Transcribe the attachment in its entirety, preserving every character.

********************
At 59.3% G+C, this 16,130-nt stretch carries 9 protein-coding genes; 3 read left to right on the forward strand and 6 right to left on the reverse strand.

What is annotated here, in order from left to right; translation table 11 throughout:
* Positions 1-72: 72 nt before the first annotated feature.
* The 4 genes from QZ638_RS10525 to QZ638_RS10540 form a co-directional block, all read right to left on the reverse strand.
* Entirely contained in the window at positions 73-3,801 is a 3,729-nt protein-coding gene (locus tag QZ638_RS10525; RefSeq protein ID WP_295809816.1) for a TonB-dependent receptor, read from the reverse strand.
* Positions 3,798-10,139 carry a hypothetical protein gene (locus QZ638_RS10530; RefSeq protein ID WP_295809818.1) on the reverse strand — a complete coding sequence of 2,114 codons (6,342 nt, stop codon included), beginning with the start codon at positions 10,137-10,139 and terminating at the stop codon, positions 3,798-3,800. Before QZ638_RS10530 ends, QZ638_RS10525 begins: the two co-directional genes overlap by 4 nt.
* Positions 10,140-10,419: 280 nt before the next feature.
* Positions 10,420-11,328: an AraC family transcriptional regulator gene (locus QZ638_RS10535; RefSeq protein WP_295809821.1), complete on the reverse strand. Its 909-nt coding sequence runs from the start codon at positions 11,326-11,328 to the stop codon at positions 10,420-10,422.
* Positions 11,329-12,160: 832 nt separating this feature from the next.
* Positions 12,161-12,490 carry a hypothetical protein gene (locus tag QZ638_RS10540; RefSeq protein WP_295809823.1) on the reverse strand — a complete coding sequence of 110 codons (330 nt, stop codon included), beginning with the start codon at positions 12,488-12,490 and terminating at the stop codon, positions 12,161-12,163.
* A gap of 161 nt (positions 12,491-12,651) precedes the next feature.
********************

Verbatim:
At 59.3% G+C, this 16,130-nt stretch carries 9 protein-coding genes; 3 read left to right on the forward strand and 6 right to left on the reverse strand.

What is annotated here, in order from left to right; translation table 11 throughout:
* Positions 1-72: 72 nt before the first annotated feature.
* The 4 genes from QZ638_RS10525 to QZ638_RS10540 form a co-directional block, all read right to left on the reverse strand.
* Entirely contained in the window at positions 73-3,801 is a 3,729-nt protein-coding gene (locus tag QZ638_RS10525; RefSeq protein ID WP_295809816.1) for a TonB-dependent receptor, read from the reverse strand.
* Positions 3,798-10,139 carry a hypothetical protein gene (locus QZ638_RS10530; RefSeq protein ID WP_295809818.1) on the reverse strand — a complete coding sequence of 2,114 codons (6,342 nt, stop codon included), beginning with the start codon at positions 10,137-10,139 and terminating at the stop codon, positions 3,798-3,800. Before QZ638_RS10530 ends, QZ638_RS10525 begins: the two co-directional genes overlap by 4 nt.
* Positions 10,140-10,419: 280 nt before the next feature.
* Positions 10,420-11,328: an AraC family transcriptional regulator gene (locus QZ638_RS10535; RefSeq protein WP_295809821.1), complete on the reverse strand. Its 909-nt coding sequence runs from the start codon at positions 11,326-11,328 to the stop codon at positions 10,420-10,422.
* Positions 11,329-12,160: 832 nt separating this feature from the next.
* Positions 12,161-12,490 carry a hypothetical protein gene (locus tag QZ638_RS10540; RefSeq protein WP_295809823.1) on the reverse strand — a complete coding sequence of 110 codons (330 nt, stop codon included), beginning with the start codon at positions 12,488-12,490 and terminating at the stop codon, positions 12,161-12,163.
* A gap of 161 nt (positions 12,491-12,651) precedes the next feature.